Friday, March 29, 2013

Hitting (and fixing) the ext4 corruption bug

Remember the data corruption bug that ext4 had a while back? No? Well, I experienced it first hand yesterday in the process of upgrading my motherboard and RAM. It's quite scary when the hard disk that holds your data files is suddenly inaccessible.

I bought this 2TB hard disk about a year and a half ago. It was formatted with ext4 right from the start. I'm not one to experiment with filesystem options so I simply formatted with defaults. Whether that means it's using extents or traditional block allocation, I have no idea. I'll assume extents since that's the way forward and ext4 was already around as an option for some time before my hard disk upgrade.

The hard disk is mounted with default options, too.

So once I got USB working on Ubuntu with my new motherboard, it was the ext4 partition's turn to get a fix. Fortunately, a simple fsck solved my problems.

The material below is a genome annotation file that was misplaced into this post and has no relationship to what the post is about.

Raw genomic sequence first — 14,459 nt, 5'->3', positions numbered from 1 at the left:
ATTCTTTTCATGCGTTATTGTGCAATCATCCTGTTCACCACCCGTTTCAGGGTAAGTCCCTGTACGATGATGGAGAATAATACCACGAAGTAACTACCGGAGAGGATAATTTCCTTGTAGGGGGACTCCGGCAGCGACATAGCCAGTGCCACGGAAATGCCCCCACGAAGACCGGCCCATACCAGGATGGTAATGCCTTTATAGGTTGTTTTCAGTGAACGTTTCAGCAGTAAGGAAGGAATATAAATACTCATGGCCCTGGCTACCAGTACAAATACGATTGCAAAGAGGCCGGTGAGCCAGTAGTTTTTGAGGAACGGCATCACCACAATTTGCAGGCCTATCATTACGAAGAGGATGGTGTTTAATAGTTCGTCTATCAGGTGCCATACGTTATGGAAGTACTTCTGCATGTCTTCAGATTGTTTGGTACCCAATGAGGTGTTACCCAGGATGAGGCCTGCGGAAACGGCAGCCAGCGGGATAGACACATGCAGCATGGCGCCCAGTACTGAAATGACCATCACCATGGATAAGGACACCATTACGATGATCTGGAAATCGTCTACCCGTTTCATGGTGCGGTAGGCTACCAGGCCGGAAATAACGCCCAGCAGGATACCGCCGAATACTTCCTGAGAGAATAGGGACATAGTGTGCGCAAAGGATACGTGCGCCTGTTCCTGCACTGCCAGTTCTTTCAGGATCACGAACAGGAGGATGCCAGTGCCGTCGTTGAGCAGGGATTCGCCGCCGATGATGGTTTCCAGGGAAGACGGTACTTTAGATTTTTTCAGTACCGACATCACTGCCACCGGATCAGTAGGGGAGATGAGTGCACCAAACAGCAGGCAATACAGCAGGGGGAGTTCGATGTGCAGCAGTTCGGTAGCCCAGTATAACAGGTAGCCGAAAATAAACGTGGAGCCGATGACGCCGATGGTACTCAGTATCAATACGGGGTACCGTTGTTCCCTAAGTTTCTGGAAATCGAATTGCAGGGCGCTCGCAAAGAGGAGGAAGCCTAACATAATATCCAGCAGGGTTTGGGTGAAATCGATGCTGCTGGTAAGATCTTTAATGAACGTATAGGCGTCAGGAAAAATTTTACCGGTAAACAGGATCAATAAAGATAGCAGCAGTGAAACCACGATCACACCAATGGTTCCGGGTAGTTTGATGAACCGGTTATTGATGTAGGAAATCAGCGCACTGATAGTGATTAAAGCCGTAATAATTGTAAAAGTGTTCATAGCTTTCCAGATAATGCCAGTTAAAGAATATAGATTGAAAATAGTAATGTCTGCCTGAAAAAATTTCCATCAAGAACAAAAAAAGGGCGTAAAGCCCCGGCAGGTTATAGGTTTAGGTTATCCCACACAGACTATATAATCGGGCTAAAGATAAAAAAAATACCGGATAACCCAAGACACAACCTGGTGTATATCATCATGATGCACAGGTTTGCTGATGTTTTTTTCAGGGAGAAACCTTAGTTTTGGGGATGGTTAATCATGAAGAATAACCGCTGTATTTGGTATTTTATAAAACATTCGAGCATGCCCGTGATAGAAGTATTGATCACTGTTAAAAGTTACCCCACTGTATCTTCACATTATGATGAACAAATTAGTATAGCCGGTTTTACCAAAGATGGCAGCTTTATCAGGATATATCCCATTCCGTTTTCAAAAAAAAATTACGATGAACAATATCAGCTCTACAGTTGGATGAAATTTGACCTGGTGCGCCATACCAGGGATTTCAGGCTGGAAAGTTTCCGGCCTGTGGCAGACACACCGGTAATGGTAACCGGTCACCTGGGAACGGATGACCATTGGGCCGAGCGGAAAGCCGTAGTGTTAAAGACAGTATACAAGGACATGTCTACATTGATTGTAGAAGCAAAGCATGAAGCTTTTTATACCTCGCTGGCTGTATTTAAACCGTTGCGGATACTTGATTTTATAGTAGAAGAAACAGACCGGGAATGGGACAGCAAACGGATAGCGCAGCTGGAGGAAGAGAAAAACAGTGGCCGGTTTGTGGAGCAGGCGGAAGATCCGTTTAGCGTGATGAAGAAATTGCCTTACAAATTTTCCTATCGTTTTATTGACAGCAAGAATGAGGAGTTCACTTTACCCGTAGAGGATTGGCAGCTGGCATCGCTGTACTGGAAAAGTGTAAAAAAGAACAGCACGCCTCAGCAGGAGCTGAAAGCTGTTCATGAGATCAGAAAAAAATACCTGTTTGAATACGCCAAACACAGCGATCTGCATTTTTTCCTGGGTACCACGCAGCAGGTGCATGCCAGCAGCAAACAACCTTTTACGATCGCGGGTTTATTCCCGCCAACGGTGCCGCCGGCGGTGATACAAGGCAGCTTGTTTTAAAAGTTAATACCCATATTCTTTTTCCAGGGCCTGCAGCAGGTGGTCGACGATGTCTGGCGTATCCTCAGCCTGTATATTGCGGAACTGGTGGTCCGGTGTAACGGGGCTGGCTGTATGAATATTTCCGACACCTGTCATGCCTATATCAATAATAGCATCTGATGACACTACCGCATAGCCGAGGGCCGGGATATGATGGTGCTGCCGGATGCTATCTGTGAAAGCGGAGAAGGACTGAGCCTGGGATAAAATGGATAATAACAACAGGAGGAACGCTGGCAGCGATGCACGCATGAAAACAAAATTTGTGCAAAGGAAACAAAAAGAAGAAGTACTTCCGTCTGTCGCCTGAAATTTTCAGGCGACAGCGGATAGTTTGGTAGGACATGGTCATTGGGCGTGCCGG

~$ sudo fsck /dev/sdc1

I have 3 hard disks at this time and the 2TB drive is the 3rd one. I simply answered yes to everything it asked. It's kinda scary not knowing if that's the right choice, but once it was done my hard disk was back in action.

It seems this bug causes quite a lot of damage. It's not as simple as letting fsck delete the corrupt journals and we're done. fsck had to update quite a large number of inodes, too. That's what's scary. Is it gonna render some file inaccessible? Will I be able to even mount the partition after fsck's done? Will all my files be there? Or, will I lose some? Or, will they be there but be corrupted?

There's too many files to be sure, but it seems all my files are back. Randomly checking some files turned out fine too so I'll assume everything's fine, for now.

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